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the Chinese are rushing to learn English because they are lacking behind by only one matter which makes them to put a step back in economy and other things ,so English learning teenagers are increasingly large numbers, Bangaloreans are showing some interest in learning Mandarin,the analytical skills are more in Indians the service sector is gradually increasing in India by IT and other banking services so to learn local languages of other country is essential to rule the world perhaps not on the same scale. No surprise, considering Mandarin is widely spoken across the world and there's enormous interest in China. 

The catch is, there aren't many teachers around. Bangalore University, for instance, is holding out, thanks to an intelligence officer whose work necessitated him to learn Chinese. And he is all of 79 years. 

The CBSE had announced the introduction of Mandarin for students from Class VI last week, but this is easier said than done. For, it's a herculean task to find trained teachers. 

Sample what Bangalore University is going through: two guest lecturers to teach the language to its 30-odd students. One of them is B S N Rao, the intelligence officer who happened to learn Chinese for official purposes, while the other is Swaminathan, a former student trained by Rao to teach the basic level. 

Rao learnt the language because he was working with a branch that dealt with people speaking Mandarin. When posted in the Nicobar Islands, he had the responsibility of interacting with fishermen from Malaysia and Taiwan, who used to enter Indian territory. He attended a two-year course offered by the School of Foreign Language under the ministry of defence.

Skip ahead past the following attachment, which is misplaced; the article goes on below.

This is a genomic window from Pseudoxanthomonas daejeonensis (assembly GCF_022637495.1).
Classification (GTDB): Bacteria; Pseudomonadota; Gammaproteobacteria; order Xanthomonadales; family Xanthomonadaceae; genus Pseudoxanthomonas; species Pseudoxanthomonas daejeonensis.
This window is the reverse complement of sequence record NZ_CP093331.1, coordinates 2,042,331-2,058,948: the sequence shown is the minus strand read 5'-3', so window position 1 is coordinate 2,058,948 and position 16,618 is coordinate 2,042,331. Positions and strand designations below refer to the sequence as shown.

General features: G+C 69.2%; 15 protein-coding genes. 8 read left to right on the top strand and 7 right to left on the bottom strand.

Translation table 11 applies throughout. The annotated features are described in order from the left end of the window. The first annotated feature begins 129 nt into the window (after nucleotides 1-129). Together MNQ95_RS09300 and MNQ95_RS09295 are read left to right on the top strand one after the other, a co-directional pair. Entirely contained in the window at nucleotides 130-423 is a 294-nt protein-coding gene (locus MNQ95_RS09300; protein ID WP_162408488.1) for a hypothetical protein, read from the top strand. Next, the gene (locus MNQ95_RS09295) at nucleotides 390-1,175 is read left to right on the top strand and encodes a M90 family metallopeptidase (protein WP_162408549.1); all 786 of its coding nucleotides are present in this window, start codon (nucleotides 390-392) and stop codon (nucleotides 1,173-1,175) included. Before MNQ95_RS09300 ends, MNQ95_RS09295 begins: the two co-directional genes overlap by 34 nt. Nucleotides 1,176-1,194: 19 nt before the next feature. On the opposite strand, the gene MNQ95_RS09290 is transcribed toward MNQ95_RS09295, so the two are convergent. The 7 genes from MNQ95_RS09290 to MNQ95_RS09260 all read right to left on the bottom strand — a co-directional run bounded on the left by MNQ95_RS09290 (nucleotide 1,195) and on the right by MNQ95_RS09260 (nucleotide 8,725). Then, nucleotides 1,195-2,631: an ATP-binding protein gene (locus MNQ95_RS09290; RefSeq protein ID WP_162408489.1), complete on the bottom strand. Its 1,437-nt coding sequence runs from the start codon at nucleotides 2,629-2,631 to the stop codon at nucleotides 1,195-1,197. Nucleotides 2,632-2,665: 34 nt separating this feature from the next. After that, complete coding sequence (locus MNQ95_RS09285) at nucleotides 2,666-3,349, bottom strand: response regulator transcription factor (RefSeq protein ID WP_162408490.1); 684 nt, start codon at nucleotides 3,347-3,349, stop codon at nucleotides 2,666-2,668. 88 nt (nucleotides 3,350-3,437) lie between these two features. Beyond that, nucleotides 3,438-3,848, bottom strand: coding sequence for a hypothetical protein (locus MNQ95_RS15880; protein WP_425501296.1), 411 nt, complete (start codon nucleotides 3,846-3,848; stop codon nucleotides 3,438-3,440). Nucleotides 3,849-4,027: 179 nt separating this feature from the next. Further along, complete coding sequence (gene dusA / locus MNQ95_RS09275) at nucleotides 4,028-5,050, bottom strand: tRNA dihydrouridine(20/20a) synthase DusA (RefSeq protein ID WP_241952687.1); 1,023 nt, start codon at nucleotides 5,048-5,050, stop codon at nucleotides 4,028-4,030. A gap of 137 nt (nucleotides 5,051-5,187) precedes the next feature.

"When I said I wanted to learn Mandarin, my friends laughed at me. There were many other languages like Persian, Arabic and Italian that were taught. But I was in a branch that dealt with Chinese. Moreover, the institute was in Mysore, and a blessing in disguise for me to get back home in Bangalore," said Rao. 

After retirement, Rao worked with a private firm for a few years. Realizing the demand for the language, he started teaching privately. "I saw the news of Bangalore University starting Chinese courses two years ago. I called up the office just out of curiosity, to know who was teaching. They had then not got any faculty. Six months later, I got a call, asking whether I could join them," Rao recollected. Today, teaching Chinese is a passion for this veteran. Rao teaches the written and spoken form to students on weekends, most of who are corporate employees. 

Bangalore University introduced the course two years ago. There are a few other private institutes as well that offer the course. "Rao's entry was a bit of luck for us. If not for him, we would not have been able to start the course. Now, we are contemplating introducing the third level," said Jyothi Venkatesh of the department of foreign languages, Bangalore University.


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